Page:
Keeping Tabs: Jan. 15
MELBOURNE—It was the groin injury heard round the country, a dramatic act of surrender on prime-time television.
“Tomic last night spectacularly quit his Australian Open clash with Rafael Nadal with a leg injury. Spectators in the 15,000 crowd jeered the 21-year-old as he walked off the court after losing the first set.”
“The optics,” as they say, weren’t good: Underachieving young star walks off after a competitive first set with the world's No. 1 player. But the injury, as far as anyone can tell, was real, and Tomic had felt it in previous days—probably his best, fairest move would have been to withdraw and give someone else a chance to face Rafa.
But Bernie being Bernie, he didn’t do himself any favors with his comments to the press afterward:
“I feel sorry because the crowd came and it was difficult for me,” Tomic said, attempting to sound apologetic but somehow turning himself into the victim. “I did what’s best for me. The crowd have to understand that. It was sad. It’s unfortunate. You know, this opportunity I had to play against Rafa was huge for me...It was very difficult for me to say sorry to the crowd.”
Tomic stopped because he didn’t want to risk making the injury worse. That’s understandable, but from the perspective of Australian tennis, he picked a very bad day to do it. The comparisons with his countryman, Lleyton Hewitt, who earlier in the day had played for four hours and five sets in 107-degree heat before losing, were obvious.
The Age summed those comparisons up with side-by-side headlines on its back page:
“I DID WHAT’S BEST FOR ME”
Tomic explains why he had to call it quits
HEWITT, BRAVE BUT BEATEN
The only trouble with this narrative is that while Hewitt was indeed brave in his comeback from two sets down to Andreas Seppi, he also handed the match back to his opponent in the end. It was similar to the way Hewitt lost at the U.S. Open last year; against Mikhail Youzhny, he fought through five sets and worked his way to a 5-3 lead in the fifth, before losing four straight games and the match. Of course, being prone to nerves just makes Hewitt human; the only reason it's notable with him is that he does such a good job hiding those nerves. Still, Rusty is, and likely always will be, better value for your spectator's dollar than Tomic.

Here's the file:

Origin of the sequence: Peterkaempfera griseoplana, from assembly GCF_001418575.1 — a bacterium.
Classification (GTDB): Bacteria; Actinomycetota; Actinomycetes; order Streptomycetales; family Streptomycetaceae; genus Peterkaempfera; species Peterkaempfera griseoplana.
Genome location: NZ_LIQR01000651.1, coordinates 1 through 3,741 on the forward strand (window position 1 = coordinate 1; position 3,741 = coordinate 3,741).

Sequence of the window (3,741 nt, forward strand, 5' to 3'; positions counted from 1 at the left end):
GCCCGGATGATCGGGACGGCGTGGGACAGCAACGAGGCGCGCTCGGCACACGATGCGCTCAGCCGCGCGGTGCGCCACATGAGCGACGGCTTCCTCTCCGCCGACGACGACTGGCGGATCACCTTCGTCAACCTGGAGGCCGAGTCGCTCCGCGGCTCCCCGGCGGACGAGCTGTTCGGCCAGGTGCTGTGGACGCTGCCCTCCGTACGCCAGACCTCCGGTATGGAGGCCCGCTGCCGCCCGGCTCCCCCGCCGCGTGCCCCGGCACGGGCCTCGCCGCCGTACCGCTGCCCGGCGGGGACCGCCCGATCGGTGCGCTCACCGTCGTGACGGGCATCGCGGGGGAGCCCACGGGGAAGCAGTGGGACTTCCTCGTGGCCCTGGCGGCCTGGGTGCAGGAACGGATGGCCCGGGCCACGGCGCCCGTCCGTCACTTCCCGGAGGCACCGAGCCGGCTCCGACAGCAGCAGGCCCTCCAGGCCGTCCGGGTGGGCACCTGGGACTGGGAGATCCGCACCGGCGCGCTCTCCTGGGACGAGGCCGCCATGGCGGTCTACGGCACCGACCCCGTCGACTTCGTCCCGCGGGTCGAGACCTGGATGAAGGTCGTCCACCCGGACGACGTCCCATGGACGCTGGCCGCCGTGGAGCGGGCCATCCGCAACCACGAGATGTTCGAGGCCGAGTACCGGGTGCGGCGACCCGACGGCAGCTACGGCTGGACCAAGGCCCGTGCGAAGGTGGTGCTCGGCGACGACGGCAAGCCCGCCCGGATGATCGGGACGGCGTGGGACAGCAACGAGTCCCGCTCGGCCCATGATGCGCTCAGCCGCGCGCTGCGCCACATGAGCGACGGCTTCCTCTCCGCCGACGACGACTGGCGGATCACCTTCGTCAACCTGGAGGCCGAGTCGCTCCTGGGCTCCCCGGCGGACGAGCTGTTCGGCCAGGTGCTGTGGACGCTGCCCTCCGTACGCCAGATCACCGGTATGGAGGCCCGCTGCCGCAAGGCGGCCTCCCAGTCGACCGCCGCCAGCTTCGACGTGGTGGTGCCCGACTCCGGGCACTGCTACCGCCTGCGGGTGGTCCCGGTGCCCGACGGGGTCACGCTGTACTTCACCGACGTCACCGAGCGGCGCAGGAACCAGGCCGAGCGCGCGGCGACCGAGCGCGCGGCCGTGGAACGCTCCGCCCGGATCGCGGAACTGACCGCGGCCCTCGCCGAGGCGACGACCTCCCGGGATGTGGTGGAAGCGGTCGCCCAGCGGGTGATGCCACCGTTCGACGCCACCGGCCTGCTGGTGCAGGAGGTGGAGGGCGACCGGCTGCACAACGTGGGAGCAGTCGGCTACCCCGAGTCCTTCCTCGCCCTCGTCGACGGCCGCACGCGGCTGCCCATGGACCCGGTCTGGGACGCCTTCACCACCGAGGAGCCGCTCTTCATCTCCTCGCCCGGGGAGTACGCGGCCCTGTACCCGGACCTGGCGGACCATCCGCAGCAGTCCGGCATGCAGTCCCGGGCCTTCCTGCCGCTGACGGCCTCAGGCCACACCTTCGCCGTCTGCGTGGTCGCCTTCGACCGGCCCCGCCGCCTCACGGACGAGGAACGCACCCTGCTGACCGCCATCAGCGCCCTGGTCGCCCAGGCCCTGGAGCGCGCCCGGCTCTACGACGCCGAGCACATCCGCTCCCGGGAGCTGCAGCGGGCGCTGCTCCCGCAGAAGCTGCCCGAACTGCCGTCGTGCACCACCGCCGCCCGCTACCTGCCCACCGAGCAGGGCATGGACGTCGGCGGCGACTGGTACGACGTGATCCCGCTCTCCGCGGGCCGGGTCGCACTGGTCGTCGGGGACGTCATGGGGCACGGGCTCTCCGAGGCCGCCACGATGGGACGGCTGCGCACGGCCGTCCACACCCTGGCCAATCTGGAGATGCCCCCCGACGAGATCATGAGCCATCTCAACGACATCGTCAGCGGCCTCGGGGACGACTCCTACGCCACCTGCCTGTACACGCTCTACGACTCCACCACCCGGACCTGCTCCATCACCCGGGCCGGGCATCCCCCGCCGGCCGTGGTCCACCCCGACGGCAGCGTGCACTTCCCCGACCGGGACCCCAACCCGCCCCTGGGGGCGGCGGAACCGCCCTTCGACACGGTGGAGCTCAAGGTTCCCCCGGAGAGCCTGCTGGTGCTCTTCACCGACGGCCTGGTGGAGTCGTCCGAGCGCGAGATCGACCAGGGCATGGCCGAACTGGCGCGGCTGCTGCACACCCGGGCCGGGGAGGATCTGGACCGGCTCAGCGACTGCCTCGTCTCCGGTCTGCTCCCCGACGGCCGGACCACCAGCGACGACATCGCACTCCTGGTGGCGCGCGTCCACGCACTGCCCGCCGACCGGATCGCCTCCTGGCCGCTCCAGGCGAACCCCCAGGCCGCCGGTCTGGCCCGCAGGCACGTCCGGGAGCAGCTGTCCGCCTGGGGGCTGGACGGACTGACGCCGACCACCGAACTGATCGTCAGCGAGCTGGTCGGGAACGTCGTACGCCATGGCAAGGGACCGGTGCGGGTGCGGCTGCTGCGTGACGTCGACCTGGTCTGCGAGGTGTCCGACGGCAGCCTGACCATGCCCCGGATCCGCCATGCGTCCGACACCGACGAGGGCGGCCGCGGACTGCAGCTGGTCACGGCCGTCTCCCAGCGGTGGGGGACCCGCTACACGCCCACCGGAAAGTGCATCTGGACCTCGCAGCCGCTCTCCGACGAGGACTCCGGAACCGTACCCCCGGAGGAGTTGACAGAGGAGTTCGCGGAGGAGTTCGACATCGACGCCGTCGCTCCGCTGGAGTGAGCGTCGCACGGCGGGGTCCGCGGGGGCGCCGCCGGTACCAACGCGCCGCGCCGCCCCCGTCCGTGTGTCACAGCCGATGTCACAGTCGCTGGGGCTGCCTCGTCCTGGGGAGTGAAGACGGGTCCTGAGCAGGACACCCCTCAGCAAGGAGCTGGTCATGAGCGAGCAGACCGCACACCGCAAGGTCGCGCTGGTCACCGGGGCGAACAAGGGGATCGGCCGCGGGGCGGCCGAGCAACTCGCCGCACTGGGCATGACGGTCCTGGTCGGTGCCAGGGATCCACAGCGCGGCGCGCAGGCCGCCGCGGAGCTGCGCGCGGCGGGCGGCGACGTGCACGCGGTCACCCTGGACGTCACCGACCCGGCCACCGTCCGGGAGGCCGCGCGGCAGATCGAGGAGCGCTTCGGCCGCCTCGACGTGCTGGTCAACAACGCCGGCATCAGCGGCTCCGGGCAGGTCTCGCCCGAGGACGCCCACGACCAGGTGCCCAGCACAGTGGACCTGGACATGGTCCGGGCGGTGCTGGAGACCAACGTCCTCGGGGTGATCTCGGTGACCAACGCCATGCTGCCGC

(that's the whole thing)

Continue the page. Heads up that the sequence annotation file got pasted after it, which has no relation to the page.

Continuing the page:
More troubling for Bernie yesterday were the victories of two other, younger Aussies, Nick Kyrgios, 18, and Thanasi Kokkinakis, 17. Both thrilled the local crowds by pulling out four-set matches in the extreme heat over solidly established tour players. And both won while overcoming physical troubles of their own: Kyrgios had a bad shoulder, and Kokkinakis reeled through much of the last set with cramps, yet still won it with relative ease.
Afterward, both celebrated the way teenagers will: As if they had won Wimbledon, the U.S. Open, and the Davis Cup at the same time. Kyrgios tossed his racquet aside dramatically, raised his arms Moses-like, and pointed to the heavens—his opponent, Benjamin Becker, didn’t appear to love the gesture, but the crowd did. Kokkinakis may have gone his old buddy and junior rival one better. After match point, he also dropped his racquet, pointed at the crowd, and then ran laps around the court, slapping every hand in sight.
Later that day, Australian doubles legend Todd Woodbridge mused that it could have been a “changing of the guard” day for Aussie tennis, and that for the first time the 21-year-old Tomic would have to deal with not being the country’s sole golden boy. (Maybe the better term is "changing of the changing of the guard.") By all accounts, Kyrgios and Kokkinakis have strong work ethics, and they don’t have Tomic’s mercurial nature. Woodbridge spoke for much of the Australian tennis world when he wondered how Tomic would react. The best scenario, of course, is that the competition finally motivates him for good.
Kyrgios plays Benoit Paire next; that could be a competitive match. Kokkinakis gets Nadal; that almost surely won’t be. But whatever happens to them here, the two teens have already shown one thing that you’re never sure is true with Tomic: They love being out there.